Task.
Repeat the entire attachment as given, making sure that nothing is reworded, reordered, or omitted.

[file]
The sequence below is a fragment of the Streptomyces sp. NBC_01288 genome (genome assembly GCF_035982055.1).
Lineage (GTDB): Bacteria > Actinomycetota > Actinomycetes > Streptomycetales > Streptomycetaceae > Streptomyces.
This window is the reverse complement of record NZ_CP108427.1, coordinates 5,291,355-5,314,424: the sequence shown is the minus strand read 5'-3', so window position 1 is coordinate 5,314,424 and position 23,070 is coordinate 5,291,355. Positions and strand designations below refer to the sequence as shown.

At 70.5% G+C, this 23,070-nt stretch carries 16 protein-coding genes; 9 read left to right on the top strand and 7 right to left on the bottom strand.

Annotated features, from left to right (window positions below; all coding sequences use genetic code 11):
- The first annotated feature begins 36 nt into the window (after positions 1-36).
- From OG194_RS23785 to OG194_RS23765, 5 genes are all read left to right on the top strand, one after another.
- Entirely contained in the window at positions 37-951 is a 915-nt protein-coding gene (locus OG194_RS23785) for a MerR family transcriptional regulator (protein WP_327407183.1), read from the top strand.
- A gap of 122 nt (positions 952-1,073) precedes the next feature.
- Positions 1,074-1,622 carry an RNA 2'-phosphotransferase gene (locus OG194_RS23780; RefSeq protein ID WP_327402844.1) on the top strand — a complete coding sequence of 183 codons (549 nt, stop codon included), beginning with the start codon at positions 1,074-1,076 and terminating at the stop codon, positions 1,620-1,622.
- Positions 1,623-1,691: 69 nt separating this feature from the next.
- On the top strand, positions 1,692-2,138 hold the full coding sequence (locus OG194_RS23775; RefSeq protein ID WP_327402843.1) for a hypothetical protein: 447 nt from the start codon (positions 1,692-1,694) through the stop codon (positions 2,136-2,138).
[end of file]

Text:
The sequence below is a fragment of the Streptomyces sp. NBC_01288 genome (genome assembly GCF_035982055.1).
Lineage (GTDB): Bacteria > Actinomycetota > Actinomycetes > Streptomycetales > Streptomycetaceae > Streptomyces.
This window is the reverse complement of record NZ_CP108427.1, coordinates 5,291,355-5,314,424: the sequence shown is the minus strand read 5'-3', so window position 1 is coordinate 5,314,424 and position 23,070 is coordinate 5,291,355. Positions and strand designations below refer to the sequence as shown.

At 70.5% G+C, this 23,070-nt stretch carries 16 protein-coding genes; 9 read left to right on the top strand and 7 right to left on the bottom strand.

Annotated features, from left to right (window positions below; all coding sequences use genetic code 11):
- The first annotated feature begins 36 nt into the window (after positions 1-36).
- From OG194_RS23785 to OG194_RS23765, 5 genes are all read left to right on the top strand, one after another.
- Entirely contained in the window at positions 37-951 is a 915-nt protein-coding gene (locus OG194_RS23785) for a MerR family transcriptional regulator (protein WP_327407183.1), read from the top strand.
- A gap of 122 nt (positions 952-1,073) precedes the next feature.
- Positions 1,074-1,622 carry an RNA 2'-phosphotransferase gene (locus OG194_RS23780; RefSeq protein ID WP_327402844.1) on the top strand — a complete coding sequence of 183 codons (549 nt, stop codon included), beginning with the start codon at positions 1,074-1,076 and terminating at the stop codon, positions 1,620-1,622.
- Positions 1,623-1,691: 69 nt separating this feature from the next.
- On the top strand, positions 1,692-2,138 hold the full coding sequence (locus OG194_RS23775; RefSeq protein ID WP_327402843.1) for a hypothetical protein: 447 nt from the start codon (positions 1,692-1,694) through the stop codon (positions 2,136-2,138).